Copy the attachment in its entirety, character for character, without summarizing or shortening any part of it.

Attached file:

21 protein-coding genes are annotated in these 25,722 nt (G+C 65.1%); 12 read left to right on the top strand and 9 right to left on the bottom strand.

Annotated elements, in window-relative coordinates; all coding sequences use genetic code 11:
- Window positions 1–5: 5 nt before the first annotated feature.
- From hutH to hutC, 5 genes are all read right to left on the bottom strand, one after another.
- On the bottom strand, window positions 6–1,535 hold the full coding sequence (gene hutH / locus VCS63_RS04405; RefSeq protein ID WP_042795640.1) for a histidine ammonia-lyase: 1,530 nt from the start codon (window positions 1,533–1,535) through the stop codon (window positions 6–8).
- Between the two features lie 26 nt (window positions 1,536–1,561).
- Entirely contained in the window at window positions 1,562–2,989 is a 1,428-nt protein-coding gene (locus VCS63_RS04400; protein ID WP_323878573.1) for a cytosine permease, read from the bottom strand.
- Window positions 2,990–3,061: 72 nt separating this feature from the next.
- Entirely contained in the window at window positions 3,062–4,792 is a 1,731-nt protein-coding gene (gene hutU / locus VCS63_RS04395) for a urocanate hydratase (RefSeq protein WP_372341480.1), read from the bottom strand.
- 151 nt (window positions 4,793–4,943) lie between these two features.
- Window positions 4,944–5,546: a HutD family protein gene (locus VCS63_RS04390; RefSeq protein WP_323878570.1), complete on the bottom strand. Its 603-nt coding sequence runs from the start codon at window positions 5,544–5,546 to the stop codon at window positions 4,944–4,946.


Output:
21 protein-coding genes are annotated in these 25,722 nt (G+C 65.1%); 12 read left to right on the top strand and 9 right to left on the bottom strand.

Annotated elements, in window-relative coordinates; all coding sequences use genetic code 11:
- Window positions 1–5: 5 nt before the first annotated feature.
- From hutH to hutC, 5 genes are all read right to left on the bottom strand, one after another.
- On the bottom strand, window positions 6–1,535 hold the full coding sequence (gene hutH / locus VCS63_RS04405; RefSeq protein ID WP_042795640.1) for a histidine ammonia-lyase: 1,530 nt from the start codon (window positions 1,533–1,535) through the stop codon (window positions 6–8).
- Between the two features lie 26 nt (window positions 1,536–1,561).
- Entirely contained in the window at window positions 1,562–2,989 is a 1,428-nt protein-coding gene (locus VCS63_RS04400; protein ID WP_323878573.1) for a cytosine permease, read from the bottom strand.
- Window positions 2,990–3,061: 72 nt separating this feature from the next.
- Entirely contained in the window at window positions 3,062–4,792 is a 1,731-nt protein-coding gene (gene hutU / locus VCS63_RS04395) for a urocanate hydratase (RefSeq protein WP_372341480.1), read from the bottom strand.
- 151 nt (window positions 4,793–4,943) lie between these two features.
- Window positions 4,944–5,546: a HutD family protein gene (locus VCS63_RS04390; RefSeq protein WP_323878570.1), complete on the bottom strand. Its 603-nt coding sequence runs from the start codon at window positions 5,544–5,546 to the stop codon at window positions 4,944–4,946.